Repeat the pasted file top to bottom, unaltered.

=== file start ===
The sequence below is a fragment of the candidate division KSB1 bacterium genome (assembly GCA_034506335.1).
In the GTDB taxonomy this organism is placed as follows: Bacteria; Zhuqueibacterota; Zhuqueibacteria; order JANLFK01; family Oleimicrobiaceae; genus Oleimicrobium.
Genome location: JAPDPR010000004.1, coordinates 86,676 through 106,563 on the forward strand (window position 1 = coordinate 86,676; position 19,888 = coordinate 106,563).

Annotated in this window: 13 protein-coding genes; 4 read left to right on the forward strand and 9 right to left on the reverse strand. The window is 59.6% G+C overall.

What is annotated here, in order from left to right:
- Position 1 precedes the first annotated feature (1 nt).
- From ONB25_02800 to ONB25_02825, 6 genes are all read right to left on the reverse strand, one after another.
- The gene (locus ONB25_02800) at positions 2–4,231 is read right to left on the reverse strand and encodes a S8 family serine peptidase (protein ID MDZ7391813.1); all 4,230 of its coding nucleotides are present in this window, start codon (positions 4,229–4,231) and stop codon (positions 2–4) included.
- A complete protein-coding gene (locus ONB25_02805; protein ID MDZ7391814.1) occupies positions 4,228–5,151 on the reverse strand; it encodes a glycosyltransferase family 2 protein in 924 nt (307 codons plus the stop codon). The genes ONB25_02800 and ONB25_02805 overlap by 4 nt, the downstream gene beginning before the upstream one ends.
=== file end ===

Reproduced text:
The sequence below is a fragment of the candidate division KSB1 bacterium genome (assembly GCA_034506335.1).
In the GTDB taxonomy this organism is placed as follows: Bacteria; Zhuqueibacterota; Zhuqueibacteria; order JANLFK01; family Oleimicrobiaceae; genus Oleimicrobium.
Genome location: JAPDPR010000004.1, coordinates 86,676 through 106,563 on the forward strand (window position 1 = coordinate 86,676; position 19,888 = coordinate 106,563).

Annotated in this window: 13 protein-coding genes; 4 read left to right on the forward strand and 9 right to left on the reverse strand. The window is 59.6% G+C overall.

What is annotated here, in order from left to right:
- Position 1 precedes the first annotated feature (1 nt).
- From ONB25_02800 to ONB25_02825, 6 genes are all read right to left on the reverse strand, one after another.
- The gene (locus ONB25_02800) at positions 2–4,231 is read right to left on the reverse strand and encodes a S8 family serine peptidase (protein ID MDZ7391813.1); all 4,230 of its coding nucleotides are present in this window, start codon (positions 4,229–4,231) and stop codon (positions 2–4) included.
- A complete protein-coding gene (locus ONB25_02805; protein ID MDZ7391814.1) occupies positions 4,228–5,151 on the reverse strand; it encodes a glycosyltransferase family 2 protein in 924 nt (307 codons plus the stop codon). The genes ONB25_02800 and ONB25_02805 overlap by 4 nt, the downstream gene beginning before the upstream one ends.